OSMOND — About a year ago, Osmond residents learned their local bowling alley was closing.
The owners were older and wanted to step away from the main street business.
But the community was not ready to let the bowling alley close its doors. Bowling league members, including area farmers, especially did not want to see their evening entertainment ended.
So Dennis Kuhl, an Osmond insurance agent, decided to do something about it.
“We hated to see the alley close,” Kuhl said. “We just want to see Osmond keep moving forward.”
A group of 15 investors organized with the knowledge that each person’s financial contribution wasn’t necessarily going toward a money-making proposition. It was more of a community service than anything else, Kuhl said.
The local businessmen and area farmers involved in the project spent a lot of time and work getting it off the ground. The bowling alley was closed for a time as the paperwork involved in forming the new corporation was completed, but finally renovations began.
The 1960s building was gutted and revitalized with shiplap siding, new carpet, new bathrooms and a new bar area.
The corporation members all chipped in with labor, too, and then contacted a bowling supply company in Kansas to find the equipment needed for the six-alley facility.
The group considered itself fortunate to find used equipment in Missouri. It is being installed by a Kansas crew and the investors estimate they are about two weeks away from some bowler making the first strike of the league season.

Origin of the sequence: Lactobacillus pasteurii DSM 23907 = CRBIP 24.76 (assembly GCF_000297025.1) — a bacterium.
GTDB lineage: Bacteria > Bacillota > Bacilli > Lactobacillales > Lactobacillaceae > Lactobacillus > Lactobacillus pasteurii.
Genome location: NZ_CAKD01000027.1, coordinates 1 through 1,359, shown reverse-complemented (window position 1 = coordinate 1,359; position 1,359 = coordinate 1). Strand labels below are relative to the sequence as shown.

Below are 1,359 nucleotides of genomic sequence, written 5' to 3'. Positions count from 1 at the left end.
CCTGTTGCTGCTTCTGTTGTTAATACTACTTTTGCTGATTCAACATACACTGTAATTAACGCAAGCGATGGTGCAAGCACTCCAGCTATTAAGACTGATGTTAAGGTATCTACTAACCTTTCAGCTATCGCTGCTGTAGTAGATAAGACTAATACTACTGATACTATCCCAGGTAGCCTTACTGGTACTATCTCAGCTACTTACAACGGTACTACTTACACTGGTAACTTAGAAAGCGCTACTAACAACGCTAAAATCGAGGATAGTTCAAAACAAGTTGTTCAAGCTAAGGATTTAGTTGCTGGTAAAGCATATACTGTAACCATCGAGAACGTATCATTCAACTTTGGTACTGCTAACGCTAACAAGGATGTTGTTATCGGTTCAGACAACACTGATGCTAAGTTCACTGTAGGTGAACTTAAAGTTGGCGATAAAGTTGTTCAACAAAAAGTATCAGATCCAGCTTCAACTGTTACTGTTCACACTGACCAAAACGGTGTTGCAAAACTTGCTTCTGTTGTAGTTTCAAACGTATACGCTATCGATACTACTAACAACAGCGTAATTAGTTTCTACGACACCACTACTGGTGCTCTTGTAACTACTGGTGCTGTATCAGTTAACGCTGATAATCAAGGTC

Main Street Alley actually opened in June after all required food, health and fire inspections were completed. Since bowling is traditionally more of a winter pastime, the alley currently provides on/off sale liquor and five big screen TVs for big game nights.
It will be open Thursday, Friday, Saturday and Sunday evenings from 5 p.m. to 1 a.m., with three leagues ready to hit the lanes.
As the alleys heat up, six part-time employees and all of the investors will staff the bar and lanes.
“Even though Nebraska is not doing very well right now, we still packed the house last Friday night with die-hard Big Red fans,” Kuhl said.
Through an agreement with a local café across the street, food can be ordered off the café’s menu, which is kept at the bar and delivered to customers in the alley.
“We try not to compete with other businesses in town,” Kuhl said.
The Main Street Alley has hosted some wedding rehearsals and birthday parties with the food being catered from the café across the street as an option.
The partners said they hope to be able to add a local high school bowling team to the schedule and youth bowling parties for families or birthdays.
“When we look around at other communities, we see a lot of alleys closing and we wonder what we’re doing,” Kuhl said. “But everyone who has invested has an interest in Osmond. The members range in age from 26 to 65 and they are from here, live here, have children here, grandchildren and love the community.”